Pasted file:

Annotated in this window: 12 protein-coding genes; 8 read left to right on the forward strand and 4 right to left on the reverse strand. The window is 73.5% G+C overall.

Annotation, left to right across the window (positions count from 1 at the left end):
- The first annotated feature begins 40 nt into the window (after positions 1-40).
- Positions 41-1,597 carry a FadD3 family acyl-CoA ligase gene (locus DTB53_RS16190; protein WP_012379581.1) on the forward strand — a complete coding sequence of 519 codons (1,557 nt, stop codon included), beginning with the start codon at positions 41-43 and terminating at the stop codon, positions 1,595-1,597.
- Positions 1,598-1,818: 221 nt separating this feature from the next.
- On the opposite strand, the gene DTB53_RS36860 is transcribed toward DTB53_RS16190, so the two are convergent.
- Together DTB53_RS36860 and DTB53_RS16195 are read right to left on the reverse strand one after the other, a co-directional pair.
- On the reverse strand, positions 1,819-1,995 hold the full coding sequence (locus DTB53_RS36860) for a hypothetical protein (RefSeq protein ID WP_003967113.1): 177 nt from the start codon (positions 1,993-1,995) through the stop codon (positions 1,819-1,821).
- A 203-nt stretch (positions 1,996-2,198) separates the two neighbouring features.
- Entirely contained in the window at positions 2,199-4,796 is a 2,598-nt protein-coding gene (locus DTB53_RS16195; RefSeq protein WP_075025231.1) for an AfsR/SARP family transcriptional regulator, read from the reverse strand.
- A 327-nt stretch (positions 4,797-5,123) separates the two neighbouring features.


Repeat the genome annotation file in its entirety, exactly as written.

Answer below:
Annotated in this window: 12 protein-coding genes; 8 read left to right on the forward strand and 4 right to left on the reverse strand. The window is 73.5% G+C overall.

Annotation, left to right across the window (positions count from 1 at the left end):
- The first annotated feature begins 40 nt into the window (after positions 1-40).
- Positions 41-1,597 carry a FadD3 family acyl-CoA ligase gene (locus DTB53_RS16190; protein WP_012379581.1) on the forward strand — a complete coding sequence of 519 codons (1,557 nt, stop codon included), beginning with the start codon at positions 41-43 and terminating at the stop codon, positions 1,595-1,597.
- Positions 1,598-1,818: 221 nt separating this feature from the next.
- On the opposite strand, the gene DTB53_RS36860 is transcribed toward DTB53_RS16190, so the two are convergent.
- Together DTB53_RS36860 and DTB53_RS16195 are read right to left on the reverse strand one after the other, a co-directional pair.
- On the reverse strand, positions 1,819-1,995 hold the full coding sequence (locus DTB53_RS36860) for a hypothetical protein (RefSeq protein ID WP_003967113.1): 177 nt from the start codon (positions 1,993-1,995) through the stop codon (positions 1,819-1,821).
- A 203-nt stretch (positions 1,996-2,198) separates the two neighbouring features.
- Entirely contained in the window at positions 2,199-4,796 is a 2,598-nt protein-coding gene (locus DTB53_RS16195; RefSeq protein WP_075025231.1) for an AfsR/SARP family transcriptional regulator, read from the reverse strand.
- A 327-nt stretch (positions 4,797-5,123) separates the two neighbouring features.